Geno Smith (worse player)

The fact that Geno’s career didn’t pan out better is an absolute shame. Despite what the analysts said, he was a maven in college. His senior year, he posted 4205 yards and 42 scores in contrast to his meager 6 turnovers. His passer rating was a 163.9 (weird college measurement); only stars like Russell Wilson and Andrew Luck had better ratings than that. Sure, his numbers were inflated due to his receiving corps and the crazy spread offense that West Virginia ran, but those stats don’t just happen.

Not only could he throw the ball, but he also had freakish athletic ability, which he showcased nicely at the combine. He ran a 4.6 forty-yard dash, which placed him best of all quarterbacks in that class. To put that into perspective, Jarvis Landry, the current kick-returner for the Miami Dolphins, ran a 4.7. To make his young career even more promising, he was overlooked in the first round of the draft, which eliminated the immense pressure that high picks are subject to, and also gave him something to prove. Despite such teeming potential, he failed. Why?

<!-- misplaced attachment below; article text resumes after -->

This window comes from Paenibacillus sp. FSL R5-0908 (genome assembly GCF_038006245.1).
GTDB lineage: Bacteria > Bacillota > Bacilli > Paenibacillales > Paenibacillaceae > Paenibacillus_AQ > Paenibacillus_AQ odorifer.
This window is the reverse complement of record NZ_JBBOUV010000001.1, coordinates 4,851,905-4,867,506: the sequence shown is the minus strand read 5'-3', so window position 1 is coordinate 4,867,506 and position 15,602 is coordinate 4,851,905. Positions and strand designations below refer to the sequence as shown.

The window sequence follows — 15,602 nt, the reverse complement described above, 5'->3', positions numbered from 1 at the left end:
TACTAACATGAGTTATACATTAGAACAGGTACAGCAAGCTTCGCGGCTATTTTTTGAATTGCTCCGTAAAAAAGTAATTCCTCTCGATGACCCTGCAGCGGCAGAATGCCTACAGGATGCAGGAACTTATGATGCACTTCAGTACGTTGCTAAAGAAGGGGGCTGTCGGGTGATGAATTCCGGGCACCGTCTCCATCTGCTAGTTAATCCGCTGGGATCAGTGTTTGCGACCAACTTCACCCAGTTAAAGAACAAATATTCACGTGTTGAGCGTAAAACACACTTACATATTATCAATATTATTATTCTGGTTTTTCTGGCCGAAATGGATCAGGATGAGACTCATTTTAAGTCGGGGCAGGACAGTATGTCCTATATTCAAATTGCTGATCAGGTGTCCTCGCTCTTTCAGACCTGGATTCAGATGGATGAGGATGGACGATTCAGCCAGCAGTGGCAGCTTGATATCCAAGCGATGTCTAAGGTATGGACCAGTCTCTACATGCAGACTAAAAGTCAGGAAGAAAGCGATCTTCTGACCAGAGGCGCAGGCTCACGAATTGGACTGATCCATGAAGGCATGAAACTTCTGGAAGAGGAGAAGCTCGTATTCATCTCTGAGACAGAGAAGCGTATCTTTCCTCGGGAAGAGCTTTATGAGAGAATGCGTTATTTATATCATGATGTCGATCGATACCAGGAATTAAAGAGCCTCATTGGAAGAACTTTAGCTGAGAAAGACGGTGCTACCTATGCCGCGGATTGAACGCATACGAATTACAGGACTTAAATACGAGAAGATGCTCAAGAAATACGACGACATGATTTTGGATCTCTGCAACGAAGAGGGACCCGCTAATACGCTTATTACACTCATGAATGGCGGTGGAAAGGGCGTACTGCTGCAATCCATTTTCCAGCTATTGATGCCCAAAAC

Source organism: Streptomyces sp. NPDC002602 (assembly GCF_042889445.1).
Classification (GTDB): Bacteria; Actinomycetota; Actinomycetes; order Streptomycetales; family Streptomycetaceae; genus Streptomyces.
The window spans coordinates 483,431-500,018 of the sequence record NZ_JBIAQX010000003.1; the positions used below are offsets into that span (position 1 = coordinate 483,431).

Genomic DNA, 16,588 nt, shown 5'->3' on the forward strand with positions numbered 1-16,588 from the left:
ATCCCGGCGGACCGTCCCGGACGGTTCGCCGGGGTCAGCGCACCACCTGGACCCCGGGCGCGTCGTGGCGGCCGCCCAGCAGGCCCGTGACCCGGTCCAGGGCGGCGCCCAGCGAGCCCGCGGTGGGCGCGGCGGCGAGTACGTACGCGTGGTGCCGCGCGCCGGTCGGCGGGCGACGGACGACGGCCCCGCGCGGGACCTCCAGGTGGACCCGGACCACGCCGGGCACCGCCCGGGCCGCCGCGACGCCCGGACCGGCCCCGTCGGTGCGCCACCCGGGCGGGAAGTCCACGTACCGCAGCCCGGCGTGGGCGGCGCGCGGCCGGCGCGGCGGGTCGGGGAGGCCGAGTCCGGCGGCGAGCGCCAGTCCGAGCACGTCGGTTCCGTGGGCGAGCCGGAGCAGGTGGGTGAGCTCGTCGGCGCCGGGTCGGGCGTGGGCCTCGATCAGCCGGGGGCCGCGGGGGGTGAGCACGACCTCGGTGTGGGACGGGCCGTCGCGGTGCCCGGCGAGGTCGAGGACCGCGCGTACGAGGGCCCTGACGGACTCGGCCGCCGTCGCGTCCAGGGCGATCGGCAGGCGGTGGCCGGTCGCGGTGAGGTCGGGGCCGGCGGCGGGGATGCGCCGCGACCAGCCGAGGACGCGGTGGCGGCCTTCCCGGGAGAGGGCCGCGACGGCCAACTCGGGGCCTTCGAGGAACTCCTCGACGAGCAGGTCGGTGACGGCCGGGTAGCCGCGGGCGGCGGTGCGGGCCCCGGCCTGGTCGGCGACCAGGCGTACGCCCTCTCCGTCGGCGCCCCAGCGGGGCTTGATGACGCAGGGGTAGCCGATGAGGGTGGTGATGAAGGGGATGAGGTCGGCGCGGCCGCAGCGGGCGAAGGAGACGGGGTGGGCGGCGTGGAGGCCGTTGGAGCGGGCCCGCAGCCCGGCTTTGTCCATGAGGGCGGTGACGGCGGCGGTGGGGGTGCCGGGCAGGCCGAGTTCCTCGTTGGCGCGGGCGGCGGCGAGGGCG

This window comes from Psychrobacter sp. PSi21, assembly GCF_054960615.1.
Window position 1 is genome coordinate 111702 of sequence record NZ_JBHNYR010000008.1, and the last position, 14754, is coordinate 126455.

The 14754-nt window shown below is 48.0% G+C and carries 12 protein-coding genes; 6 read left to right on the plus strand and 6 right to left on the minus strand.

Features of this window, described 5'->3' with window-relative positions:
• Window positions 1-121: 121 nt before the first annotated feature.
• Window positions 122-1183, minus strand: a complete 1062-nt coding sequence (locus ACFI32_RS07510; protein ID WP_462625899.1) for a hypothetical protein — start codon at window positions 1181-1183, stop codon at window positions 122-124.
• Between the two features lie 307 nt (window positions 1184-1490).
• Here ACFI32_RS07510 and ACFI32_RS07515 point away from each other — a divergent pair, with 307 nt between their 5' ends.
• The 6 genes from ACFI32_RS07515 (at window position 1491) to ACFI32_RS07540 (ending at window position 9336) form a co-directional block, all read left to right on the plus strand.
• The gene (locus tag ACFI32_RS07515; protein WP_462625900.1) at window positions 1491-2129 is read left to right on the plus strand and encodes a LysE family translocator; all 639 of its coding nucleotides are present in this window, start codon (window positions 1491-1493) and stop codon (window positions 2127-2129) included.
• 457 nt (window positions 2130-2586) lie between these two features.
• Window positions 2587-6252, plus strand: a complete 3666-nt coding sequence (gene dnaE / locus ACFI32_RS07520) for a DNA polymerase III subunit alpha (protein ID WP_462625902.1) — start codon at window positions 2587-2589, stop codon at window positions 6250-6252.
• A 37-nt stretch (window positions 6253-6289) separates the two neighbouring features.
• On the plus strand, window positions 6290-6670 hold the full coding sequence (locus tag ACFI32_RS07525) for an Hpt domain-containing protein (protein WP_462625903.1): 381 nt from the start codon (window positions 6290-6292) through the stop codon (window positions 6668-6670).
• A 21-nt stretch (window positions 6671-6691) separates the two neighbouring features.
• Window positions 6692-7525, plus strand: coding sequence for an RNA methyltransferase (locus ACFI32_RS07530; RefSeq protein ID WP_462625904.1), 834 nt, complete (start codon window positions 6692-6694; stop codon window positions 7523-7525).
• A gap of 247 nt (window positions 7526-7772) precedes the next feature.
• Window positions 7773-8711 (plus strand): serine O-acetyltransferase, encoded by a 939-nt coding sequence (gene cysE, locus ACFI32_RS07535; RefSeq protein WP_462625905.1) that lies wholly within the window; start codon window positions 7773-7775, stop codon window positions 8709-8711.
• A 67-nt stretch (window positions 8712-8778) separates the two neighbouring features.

Just to clear the air, Geno’s failure was not entirely his fault. It was only mostly his fault. He walked onto a team whose best receiver at the time was Jeremy Kerley (Holmes was still injured at the time). Arizona Cardinals cornerback Pat Peterson put it best when he claimed that he had never heard of the guys he had to ‘guard’ until the week before playing them (he won the game). His O-Line was leaky and his head coach was still living in the three yards and a cloud of dust era. He was thrown into a quarterback position for a team in America’s largest market with little experience, so we should cut him some slack on those terms.